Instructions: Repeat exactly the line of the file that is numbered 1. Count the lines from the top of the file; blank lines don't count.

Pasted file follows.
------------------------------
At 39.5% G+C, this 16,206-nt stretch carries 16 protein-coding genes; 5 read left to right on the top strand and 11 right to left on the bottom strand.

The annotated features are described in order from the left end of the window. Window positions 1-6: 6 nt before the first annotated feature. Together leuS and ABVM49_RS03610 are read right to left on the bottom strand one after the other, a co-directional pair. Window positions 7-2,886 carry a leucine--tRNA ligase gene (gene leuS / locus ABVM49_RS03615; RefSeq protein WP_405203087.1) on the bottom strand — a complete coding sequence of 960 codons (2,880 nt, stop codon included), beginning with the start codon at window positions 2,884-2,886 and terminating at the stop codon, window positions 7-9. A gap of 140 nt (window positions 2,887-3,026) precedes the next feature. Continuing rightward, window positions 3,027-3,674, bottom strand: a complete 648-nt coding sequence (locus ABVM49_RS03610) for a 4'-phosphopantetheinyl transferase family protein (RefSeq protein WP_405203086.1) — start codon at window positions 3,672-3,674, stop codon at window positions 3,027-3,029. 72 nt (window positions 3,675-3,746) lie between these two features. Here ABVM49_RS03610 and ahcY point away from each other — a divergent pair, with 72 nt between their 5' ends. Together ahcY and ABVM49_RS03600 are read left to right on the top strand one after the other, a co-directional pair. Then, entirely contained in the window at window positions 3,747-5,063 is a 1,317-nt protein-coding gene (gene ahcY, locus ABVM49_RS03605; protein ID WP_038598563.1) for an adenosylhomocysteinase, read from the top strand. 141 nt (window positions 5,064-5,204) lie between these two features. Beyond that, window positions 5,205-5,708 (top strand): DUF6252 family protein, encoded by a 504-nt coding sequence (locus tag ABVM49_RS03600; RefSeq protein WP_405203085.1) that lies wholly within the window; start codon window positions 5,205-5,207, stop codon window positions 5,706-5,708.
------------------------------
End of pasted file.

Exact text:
At 39.5% G+C, this 16,206-nt stretch carries 16 protein-coding genes; 5 read left to right on the top strand and 11 right to left on the bottom strand.